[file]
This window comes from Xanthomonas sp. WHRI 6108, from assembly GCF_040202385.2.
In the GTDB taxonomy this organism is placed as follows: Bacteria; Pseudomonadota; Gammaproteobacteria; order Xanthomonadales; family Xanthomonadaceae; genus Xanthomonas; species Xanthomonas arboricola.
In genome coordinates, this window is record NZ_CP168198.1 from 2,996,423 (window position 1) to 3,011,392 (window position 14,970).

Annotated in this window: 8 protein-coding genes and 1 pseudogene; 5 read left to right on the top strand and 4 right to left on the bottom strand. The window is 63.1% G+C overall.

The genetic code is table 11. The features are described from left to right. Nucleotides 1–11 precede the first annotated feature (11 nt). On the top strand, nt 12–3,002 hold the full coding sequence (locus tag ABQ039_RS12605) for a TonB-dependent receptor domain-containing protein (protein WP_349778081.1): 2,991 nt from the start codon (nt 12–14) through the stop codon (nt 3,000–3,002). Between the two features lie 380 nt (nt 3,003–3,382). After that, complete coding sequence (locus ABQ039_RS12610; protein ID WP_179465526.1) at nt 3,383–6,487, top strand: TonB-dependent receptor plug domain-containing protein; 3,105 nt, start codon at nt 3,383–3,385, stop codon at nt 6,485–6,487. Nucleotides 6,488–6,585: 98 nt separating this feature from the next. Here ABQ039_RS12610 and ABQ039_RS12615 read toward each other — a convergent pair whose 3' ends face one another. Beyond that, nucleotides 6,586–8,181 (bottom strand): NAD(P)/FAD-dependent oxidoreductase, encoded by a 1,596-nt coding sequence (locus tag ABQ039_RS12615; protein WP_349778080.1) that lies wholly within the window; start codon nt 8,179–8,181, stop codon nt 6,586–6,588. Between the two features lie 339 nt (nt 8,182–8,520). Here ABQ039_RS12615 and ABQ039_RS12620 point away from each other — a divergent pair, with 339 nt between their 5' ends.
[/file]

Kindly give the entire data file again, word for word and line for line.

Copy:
This window comes from Xanthomonas sp. WHRI 6108, from assembly GCF_040202385.2.
In the GTDB taxonomy this organism is placed as follows: Bacteria; Pseudomonadota; Gammaproteobacteria; order Xanthomonadales; family Xanthomonadaceae; genus Xanthomonas; species Xanthomonas arboricola.
In genome coordinates, this window is record NZ_CP168198.1 from 2,996,423 (window position 1) to 3,011,392 (window position 14,970).

Annotated in this window: 8 protein-coding genes and 1 pseudogene; 5 read left to right on the top strand and 4 right to left on the bottom strand. The window is 63.1% G+C overall.

The genetic code is table 11. The features are described from left to right. Nucleotides 1–11 precede the first annotated feature (11 nt). On the top strand, nt 12–3,002 hold the full coding sequence (locus tag ABQ039_RS12605) for a TonB-dependent receptor domain-containing protein (protein WP_349778081.1): 2,991 nt from the start codon (nt 12–14) through the stop codon (nt 3,000–3,002). Between the two features lie 380 nt (nt 3,003–3,382). After that, complete coding sequence (locus ABQ039_RS12610; protein ID WP_179465526.1) at nt 3,383–6,487, top strand: TonB-dependent receptor plug domain-containing protein; 3,105 nt, start codon at nt 3,383–3,385, stop codon at nt 6,485–6,487. Nucleotides 6,488–6,585: 98 nt separating this feature from the next. Here ABQ039_RS12610 and ABQ039_RS12615 read toward each other — a convergent pair whose 3' ends face one another. Beyond that, nucleotides 6,586–8,181 (bottom strand): NAD(P)/FAD-dependent oxidoreductase, encoded by a 1,596-nt coding sequence (locus tag ABQ039_RS12615; protein WP_349778080.1) that lies wholly within the window; start codon nt 8,179–8,181, stop codon nt 6,586–6,588. Between the two features lie 339 nt (nt 8,182–8,520). Here ABQ039_RS12615 and ABQ039_RS12620 point away from each other — a divergent pair, with 339 nt between their 5' ends.